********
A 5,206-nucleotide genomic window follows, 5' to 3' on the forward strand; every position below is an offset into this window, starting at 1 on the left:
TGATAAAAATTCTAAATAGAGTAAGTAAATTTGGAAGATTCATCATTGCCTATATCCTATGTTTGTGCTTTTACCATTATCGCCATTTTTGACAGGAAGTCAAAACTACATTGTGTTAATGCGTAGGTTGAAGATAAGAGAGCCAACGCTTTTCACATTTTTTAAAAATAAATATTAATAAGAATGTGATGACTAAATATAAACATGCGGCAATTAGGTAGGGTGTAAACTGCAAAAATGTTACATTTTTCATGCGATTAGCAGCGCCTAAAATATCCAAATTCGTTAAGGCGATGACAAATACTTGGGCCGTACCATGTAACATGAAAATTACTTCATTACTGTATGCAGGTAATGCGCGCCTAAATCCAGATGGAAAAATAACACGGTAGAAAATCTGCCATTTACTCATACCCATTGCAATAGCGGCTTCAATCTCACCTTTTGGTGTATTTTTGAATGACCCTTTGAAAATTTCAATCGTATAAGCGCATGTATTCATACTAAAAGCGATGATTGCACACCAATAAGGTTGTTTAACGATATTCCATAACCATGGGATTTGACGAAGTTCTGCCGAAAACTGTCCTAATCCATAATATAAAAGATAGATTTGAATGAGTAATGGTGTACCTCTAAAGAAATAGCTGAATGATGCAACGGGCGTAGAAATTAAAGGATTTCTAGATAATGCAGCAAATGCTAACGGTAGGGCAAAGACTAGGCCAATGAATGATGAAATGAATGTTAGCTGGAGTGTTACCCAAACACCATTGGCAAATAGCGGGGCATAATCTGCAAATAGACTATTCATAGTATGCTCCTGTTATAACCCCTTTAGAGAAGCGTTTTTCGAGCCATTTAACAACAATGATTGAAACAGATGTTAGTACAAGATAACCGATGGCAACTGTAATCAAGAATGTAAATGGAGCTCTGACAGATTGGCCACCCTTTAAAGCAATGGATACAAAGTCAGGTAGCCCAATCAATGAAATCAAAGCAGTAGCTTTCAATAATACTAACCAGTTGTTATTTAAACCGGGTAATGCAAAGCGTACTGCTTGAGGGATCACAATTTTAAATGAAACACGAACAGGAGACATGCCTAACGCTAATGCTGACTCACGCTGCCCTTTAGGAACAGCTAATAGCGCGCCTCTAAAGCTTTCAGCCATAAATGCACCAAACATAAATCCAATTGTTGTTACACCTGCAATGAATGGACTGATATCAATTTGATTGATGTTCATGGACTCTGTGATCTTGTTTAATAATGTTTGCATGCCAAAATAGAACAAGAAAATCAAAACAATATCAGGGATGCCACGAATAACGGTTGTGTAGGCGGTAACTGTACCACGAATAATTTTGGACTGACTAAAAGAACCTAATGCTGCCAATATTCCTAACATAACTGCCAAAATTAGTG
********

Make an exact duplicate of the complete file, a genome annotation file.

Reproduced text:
A 5,206-nucleotide genomic window follows, 5' to 3' on the forward strand; every position below is an offset into this window, starting at 1 on the left:
TGATAAAAATTCTAAATAGAGTAAGTAAATTTGGAAGATTCATCATTGCCTATATCCTATGTTTGTGCTTTTACCATTATCGCCATTTTTGACAGGAAGTCAAAACTACATTGTGTTAATGCGTAGGTTGAAGATAAGAGAGCCAACGCTTTTCACATTTTTTAAAAATAAATATTAATAAGAATGTGATGACTAAATATAAACATGCGGCAATTAGGTAGGGTGTAAACTGCAAAAATGTTACATTTTTCATGCGATTAGCAGCGCCTAAAATATCCAAATTCGTTAAGGCGATGACAAATACTTGGGCCGTACCATGTAACATGAAAATTACTTCATTACTGTATGCAGGTAATGCGCGCCTAAATCCAGATGGAAAAATAACACGGTAGAAAATCTGCCATTTACTCATACCCATTGCAATAGCGGCTTCAATCTCACCTTTTGGTGTATTTTTGAATGACCCTTTGAAAATTTCAATCGTATAAGCGCATGTATTCATACTAAAAGCGATGATTGCACACCAATAAGGTTGTTTAACGATATTCCATAACCATGGGATTTGACGAAGTTCTGCCGAAAACTGTCCTAATCCATAATATAAAAGATAGATTTGAATGAGTAATGGTGTACCTCTAAAGAAATAGCTGAATGATGCAACGGGCGTAGAAATTAAAGGATTTCTAGATAATGCAGCAAATGCTAACGGTAGGGCAAAGACTAGGCCAATGAATGATGAAATGAATGTTAGCTGGAGTGTTACCCAAACACCATTGGCAAATAGCGGGGCATAATCTGCAAATAGACTATTCATAGTATGCTCCTGTTATAACCCCTTTAGAGAAGCGTTTTTCGAGCCATTTAACAACAATGATTGAAACAGATGTTAGTACAAGATAACCGATGGCAACTGTAATCAAGAATGTAAATGGAGCTCTGACAGATTGGCCACCCTTTAAAGCAATGGATACAAAGTCAGGTAGCCCAATCAATGAAATCAAAGCAGTAGCTTTCAATAATACTAACCAGTTGTTATTTAAACCGGGTAATGCAAAGCGTACTGCTTGAGGGATCACAATTTTAAATGAAACACGAACAGGAGACATGCCTAACGCTAATGCTGACTCACGCTGCCCTTTAGGAACAGCTAATAGCGCGCCTCTAAAGCTTTCAGCCATAAATGCACCAAACATAAATCCAATTGTTGTTACACCTGCAATGAATGGACTGATATCAATTTGATTGATGTTCATGGACTCTGTGATCTTGTTTAATAATGTTTGCATGCCAAAATAGAACAAGAAAATCAAAACAATATCAGGGATGCCACGAATAACGGTTGTGTAGGCGGTAACTGTACCACGAATAATTTTGGACTGACTAAAAGAACCTAATGCTGCCAATATTCCTAACATAACTGCCAAAATTAGTG